In spite of significant health sector investments in recent years, Nigeria has made slow progress in improving its health indices.
According to the Nigerian National Primary Healthcare Development agency, a large number of women from low-income households in Adamawa, Nasarawa and Ondo states do not use health facilities.
Findings have shown that these people do not use health facilities and that the chances of giving birth with skilled help can be as low as one in seven.
The Nigeria State Health Investment Project (NSHIP) aims to change that.
Designed by the country’s leading healthcare institutions, and support from the World Bank, NSHIP delivers a results-based approach to improve quantity and quality of health services.
“Health centres started to receive funds directly based on the quantity of essential services they delivered and the improved quality of care,” said Ayodeji Odutolu, World Bank team leader for the project.
“This has encouraged health centres to focus on delivering results, and the new funds enabled them to improve their services.’’
Currently being implemented in Adamawa, Nasarawa and Ondo states, the project supports the government’s goal to increase the delivery and use of high impact maternal and child health interventions.
For example, the building that houses Karu Health Centre in Nasarawa State has been rehabilitated, and trained nurses were now on hand to vaccinate more than 50 infants daily.
“In the past, the mothers and babies sat outside under a tree to receive immunisation, but now we have been able to reconstruct the infant welfare clinic building where there is better comfort than under the sun,’’ said Sade Adebayo, community health officer at Karu Health Centre.
She adds: “utilisation of the health centre has increased.’’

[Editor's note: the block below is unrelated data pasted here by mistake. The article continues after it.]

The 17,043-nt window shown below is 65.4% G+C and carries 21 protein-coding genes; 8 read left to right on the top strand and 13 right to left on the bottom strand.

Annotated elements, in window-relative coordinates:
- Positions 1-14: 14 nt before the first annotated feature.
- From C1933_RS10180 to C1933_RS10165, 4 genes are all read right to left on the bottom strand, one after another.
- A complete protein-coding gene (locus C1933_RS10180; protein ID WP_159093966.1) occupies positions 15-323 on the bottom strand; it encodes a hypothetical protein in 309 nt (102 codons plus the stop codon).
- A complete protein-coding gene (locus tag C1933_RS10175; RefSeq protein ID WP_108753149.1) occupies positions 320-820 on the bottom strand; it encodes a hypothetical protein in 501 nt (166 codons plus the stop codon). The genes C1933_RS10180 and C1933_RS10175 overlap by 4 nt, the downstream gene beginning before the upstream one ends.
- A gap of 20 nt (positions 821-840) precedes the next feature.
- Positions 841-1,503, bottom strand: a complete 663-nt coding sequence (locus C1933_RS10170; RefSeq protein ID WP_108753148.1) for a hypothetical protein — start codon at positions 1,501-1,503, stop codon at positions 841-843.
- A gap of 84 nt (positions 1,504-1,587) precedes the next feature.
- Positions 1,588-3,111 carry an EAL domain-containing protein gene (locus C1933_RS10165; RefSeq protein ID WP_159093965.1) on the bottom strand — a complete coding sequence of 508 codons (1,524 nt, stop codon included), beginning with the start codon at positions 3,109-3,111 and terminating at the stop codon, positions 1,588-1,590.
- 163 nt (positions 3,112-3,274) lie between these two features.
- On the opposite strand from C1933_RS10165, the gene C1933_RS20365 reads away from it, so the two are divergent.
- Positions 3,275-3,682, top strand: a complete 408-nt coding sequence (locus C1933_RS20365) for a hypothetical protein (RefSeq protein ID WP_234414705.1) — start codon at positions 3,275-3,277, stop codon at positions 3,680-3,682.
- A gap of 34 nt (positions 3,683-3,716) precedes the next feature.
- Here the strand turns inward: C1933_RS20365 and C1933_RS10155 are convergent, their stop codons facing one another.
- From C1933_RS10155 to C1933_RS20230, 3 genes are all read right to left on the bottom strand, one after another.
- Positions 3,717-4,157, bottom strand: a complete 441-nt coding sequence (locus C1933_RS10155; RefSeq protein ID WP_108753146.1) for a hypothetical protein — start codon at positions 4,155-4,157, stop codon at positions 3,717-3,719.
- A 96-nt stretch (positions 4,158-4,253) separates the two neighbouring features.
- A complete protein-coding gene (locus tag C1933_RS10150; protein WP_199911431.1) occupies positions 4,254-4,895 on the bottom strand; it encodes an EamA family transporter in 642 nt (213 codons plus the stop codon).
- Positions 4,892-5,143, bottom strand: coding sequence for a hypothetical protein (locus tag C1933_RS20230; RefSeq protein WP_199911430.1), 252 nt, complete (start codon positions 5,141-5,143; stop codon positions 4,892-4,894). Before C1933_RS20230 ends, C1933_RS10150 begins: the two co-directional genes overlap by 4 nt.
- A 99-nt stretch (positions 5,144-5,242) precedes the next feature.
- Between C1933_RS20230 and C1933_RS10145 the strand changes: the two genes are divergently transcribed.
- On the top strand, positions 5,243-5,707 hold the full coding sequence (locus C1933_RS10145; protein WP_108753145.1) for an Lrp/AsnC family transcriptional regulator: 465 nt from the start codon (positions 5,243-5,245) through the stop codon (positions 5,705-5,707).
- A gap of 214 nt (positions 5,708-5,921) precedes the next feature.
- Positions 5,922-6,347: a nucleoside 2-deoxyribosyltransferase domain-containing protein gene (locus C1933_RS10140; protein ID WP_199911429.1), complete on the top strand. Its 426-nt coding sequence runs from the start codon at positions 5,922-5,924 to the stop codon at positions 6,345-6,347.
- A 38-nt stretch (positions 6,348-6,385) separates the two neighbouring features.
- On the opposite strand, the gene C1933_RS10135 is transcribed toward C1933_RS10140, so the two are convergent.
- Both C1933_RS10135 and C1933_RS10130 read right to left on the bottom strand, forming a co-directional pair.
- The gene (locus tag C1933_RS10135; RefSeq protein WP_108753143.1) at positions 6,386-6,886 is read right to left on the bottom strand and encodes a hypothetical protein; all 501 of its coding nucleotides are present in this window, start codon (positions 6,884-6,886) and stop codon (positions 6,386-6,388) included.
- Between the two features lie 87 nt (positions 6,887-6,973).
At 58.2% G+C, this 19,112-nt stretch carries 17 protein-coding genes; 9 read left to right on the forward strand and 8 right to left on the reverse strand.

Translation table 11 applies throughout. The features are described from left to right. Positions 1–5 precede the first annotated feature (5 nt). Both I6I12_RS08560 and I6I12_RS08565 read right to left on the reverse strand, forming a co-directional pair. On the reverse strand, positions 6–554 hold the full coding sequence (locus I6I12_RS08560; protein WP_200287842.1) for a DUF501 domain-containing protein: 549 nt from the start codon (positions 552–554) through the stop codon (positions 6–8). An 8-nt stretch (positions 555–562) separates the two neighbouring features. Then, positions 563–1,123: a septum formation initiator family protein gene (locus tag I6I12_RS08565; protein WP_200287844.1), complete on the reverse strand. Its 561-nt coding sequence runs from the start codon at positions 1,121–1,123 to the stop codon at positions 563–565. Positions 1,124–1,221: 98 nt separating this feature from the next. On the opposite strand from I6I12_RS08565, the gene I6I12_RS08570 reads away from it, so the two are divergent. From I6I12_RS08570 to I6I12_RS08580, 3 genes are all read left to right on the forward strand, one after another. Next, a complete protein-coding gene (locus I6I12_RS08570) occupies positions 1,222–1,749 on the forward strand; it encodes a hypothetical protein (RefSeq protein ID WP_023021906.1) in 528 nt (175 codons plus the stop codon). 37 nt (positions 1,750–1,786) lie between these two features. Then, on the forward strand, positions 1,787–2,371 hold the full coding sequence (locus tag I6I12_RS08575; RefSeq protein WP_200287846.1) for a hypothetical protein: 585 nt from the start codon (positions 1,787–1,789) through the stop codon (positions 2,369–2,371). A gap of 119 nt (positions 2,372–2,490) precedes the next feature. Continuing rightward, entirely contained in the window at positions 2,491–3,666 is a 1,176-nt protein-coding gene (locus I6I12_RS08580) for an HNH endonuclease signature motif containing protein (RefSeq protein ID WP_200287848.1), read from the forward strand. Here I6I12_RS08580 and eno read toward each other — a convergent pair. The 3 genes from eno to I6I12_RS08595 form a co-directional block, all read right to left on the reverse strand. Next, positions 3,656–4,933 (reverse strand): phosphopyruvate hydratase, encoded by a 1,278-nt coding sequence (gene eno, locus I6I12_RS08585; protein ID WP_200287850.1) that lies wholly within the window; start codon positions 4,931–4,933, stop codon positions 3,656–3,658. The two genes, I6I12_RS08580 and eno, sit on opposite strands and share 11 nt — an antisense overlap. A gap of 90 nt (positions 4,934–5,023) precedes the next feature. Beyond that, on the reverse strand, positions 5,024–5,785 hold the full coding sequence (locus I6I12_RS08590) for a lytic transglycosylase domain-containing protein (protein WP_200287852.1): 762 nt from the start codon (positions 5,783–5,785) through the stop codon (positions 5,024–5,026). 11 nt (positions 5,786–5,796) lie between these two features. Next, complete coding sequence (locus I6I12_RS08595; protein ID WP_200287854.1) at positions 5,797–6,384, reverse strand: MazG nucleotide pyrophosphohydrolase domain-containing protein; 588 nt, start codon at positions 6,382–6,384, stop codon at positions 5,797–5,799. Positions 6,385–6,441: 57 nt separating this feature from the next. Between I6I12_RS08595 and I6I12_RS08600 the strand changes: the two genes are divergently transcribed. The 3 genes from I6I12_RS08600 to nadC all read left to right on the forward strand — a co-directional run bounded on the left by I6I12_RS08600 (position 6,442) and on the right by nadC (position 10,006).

The performance-based financing (PBF) approach has also motivated health worker performance.
“Health facilities now enjoy semi-autonomy with their own bank accounts,” Odutolu said, adding, “they procure drugs from certified distributors and use 50 per cent of their performance bonuses to maintain facilities while 50 per cent is for incentives to health workers.”
The improved quality of care has led to more patients using health centres supported by NSHIP.
On the advice of a friend who had delivered her baby at Karu, Saadatu Adamu decided to visit the health centre.
“My friend had a good experience and said positive things about the care she was provided at the facility, so I have been coming for my antenatal, which has been very good,’’ she said.
More people were also visiting the Masaka Primary Health Centre in Nasarawa, which provided free vaccinations against vaccine-preventable diseases for children aged 0 to 12 months, in-line with the national schedule for immunisations.
Other services provided include antenatal, delivery and postnatal care, HIV counselling and testing, diagnosis and treatment of malaria, infant welfare clinic for growth monitoring and nutrition of babies.
“Through PBF intervention, we have been able to ensure that we have the needed staff to work in critical service areas within the health center,” said Hannah David, nursing sister in charge of Masaka Health Centre.
“For example, we can and have used in the past, part of our performance bonus to hire dearly needed laboratory staff and midwives.
“We have expanded our male and female wards and are currently in the process of constructing a maternity wing with the help of the community.’’ ##